Love is in the air. Too bad love isn't a synonym for cold temperatures and snow. Our take on the top events to watch this Valentine's Day:
Alpine Skiing: Women's Super Combined
What was scheduled to be the first woman's alpine event of the Games -- and the debut of Lindsey Vonn's shin -- has been postponed until Thursday due to weather.
Luge: Men's Singles
In the wake of the tragic death of 21-year-old Georgian luger Nodar Kumaritashvili in a training run Friday morning, Olympic officials announced changes to the track and contest format. Most notably, the men are starting from the lower women's start at a turn called The Wedge. That means slower speeds and changes in racing tactics. In the first day of competition Saturday, athletes were hitting top speeds about 9-15 mph lower than in previous sessions, where top speeds reached 95 mph. American Tony Benshoof crashed in a training run Friday and is competing with three herniated discs in his lower back, yet is the USA's best hope for a medal. Benshoof is a three-time Olympian and finished just off the podium in Torino, losing the bronze by 0.153 of a second to Latvia's Martins Rubenis. Two-time defending champion Armin Zoeggeler of Italy is one of the most decorated lugers in history and the gold-medal favorite once again.
Women's Ice Hockey: USA vs. China
[Due to the high volume of reader feedback concerned with the fact we are omitting men's hockey from our daily previews, an editor's note: The Olympic men's hockey tournament begins Tuesday. The NHL is currently in session until it begins a two-week break to accommodate the Games, Feb. 15-28.]
Two-time defending World Champion Team USA makes its Olympic debut against China on Sunday afternoon at UBC's Thunderbird Arena. Team China qualified for these Games with three straight victories over Norway, the Czech Republic and Japan, and returns to Olympic competition after an eight-year hiatus. With just 166 registered female hockey players in the country to choose from, China will be overmatched against the U.S. (There are 66,000 registered female hockey players in the United States.) But Sunday is Chinese New Year and begins The Year of The Tiger. In Chinese astrology, the tiger is good luck.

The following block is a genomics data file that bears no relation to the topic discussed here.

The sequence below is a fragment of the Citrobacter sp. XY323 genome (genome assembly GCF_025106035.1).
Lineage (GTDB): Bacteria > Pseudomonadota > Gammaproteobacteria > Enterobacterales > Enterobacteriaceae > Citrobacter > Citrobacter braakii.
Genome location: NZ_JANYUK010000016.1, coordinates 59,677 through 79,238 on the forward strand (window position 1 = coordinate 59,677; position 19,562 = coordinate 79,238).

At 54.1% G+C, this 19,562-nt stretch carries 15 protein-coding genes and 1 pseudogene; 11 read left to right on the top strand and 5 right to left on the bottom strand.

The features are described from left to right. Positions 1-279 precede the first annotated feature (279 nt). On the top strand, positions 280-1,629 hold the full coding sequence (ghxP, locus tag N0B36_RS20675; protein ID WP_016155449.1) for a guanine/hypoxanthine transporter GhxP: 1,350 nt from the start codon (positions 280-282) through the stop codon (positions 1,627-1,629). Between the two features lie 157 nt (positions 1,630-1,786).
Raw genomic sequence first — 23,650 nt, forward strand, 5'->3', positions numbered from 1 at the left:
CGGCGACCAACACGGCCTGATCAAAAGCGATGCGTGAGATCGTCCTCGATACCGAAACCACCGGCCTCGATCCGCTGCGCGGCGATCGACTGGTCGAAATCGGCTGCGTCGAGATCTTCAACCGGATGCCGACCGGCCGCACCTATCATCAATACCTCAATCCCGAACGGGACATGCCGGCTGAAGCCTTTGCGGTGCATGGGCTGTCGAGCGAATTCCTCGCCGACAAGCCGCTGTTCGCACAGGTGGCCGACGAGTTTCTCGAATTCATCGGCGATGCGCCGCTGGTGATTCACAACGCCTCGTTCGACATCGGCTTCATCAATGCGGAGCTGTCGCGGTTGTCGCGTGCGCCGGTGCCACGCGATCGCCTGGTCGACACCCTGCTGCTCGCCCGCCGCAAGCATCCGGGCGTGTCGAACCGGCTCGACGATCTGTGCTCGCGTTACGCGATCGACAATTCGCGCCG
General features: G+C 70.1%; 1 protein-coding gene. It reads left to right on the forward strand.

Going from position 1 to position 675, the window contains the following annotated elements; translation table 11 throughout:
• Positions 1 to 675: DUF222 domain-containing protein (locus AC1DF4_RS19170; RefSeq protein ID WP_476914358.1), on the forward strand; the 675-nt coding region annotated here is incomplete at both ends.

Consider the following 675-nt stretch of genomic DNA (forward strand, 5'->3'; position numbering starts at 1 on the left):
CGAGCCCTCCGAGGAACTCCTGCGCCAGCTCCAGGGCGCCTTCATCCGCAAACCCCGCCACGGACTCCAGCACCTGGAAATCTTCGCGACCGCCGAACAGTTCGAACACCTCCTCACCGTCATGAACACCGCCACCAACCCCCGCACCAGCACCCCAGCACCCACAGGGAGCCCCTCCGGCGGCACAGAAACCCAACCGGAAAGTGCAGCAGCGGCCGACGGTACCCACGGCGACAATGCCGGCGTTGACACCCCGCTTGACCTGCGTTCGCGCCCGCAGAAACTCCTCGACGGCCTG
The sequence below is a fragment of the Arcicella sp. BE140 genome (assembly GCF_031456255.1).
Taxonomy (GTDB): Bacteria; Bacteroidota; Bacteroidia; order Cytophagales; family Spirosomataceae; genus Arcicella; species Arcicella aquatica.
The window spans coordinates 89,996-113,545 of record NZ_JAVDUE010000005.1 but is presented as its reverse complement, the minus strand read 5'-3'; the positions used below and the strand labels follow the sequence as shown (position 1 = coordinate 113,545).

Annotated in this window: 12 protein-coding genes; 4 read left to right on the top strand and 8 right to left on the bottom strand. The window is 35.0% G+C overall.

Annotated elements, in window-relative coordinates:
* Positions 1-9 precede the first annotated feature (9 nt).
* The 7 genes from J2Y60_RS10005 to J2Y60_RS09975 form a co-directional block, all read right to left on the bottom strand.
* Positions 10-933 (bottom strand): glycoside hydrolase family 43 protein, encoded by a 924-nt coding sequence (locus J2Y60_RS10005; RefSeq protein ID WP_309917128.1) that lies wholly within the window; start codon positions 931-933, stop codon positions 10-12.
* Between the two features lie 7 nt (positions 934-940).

Figure Skating: Pairs Short Program
Two-time and reigning world champs Aliona Savchenko and Robin Szolkowy of Germay are the pair to beat. And there's a duo who could do just that. China's Shen Xue and Zhao Hongbo, two-time Olympic bronze medalists, returned after a two-year absence from the sport to dominate the international circuit this past fall. Known for their athleticism and emotion, the pair is skating heads and shoulders above the rest of the field and should head into the long program with a sizable lead. Even more impressive in the youthful sport of figure skating: Shen is 31; Zhao is 36.
Biathlon: Men's 10 km Sprint
The U.S. has never won an Olympic medal in biathlon. Heck, the best American finish thus far was 19th by Lyle Nelson in 1980. On Sunday, those stats should change. The U.S. brings its strongest Olympic team in history to Vancouver, led by Tim Burke of upstate New York. Burke became the first American in history to reach the podium at a World Cup event when he finished third in the sprint event at Ostersund two months ago. He then became the first American in history to race in the yellow bib as the overall leader in the World Cup standings. Teammate Jay Hakkinen of Alaska is competing in his fourth Olympics, Jeremy Teela in his third and Lowell Bailey in his second. With all that experience, the U.S. should be stiff competition for the Norwegians -- favorites here in Vancouver.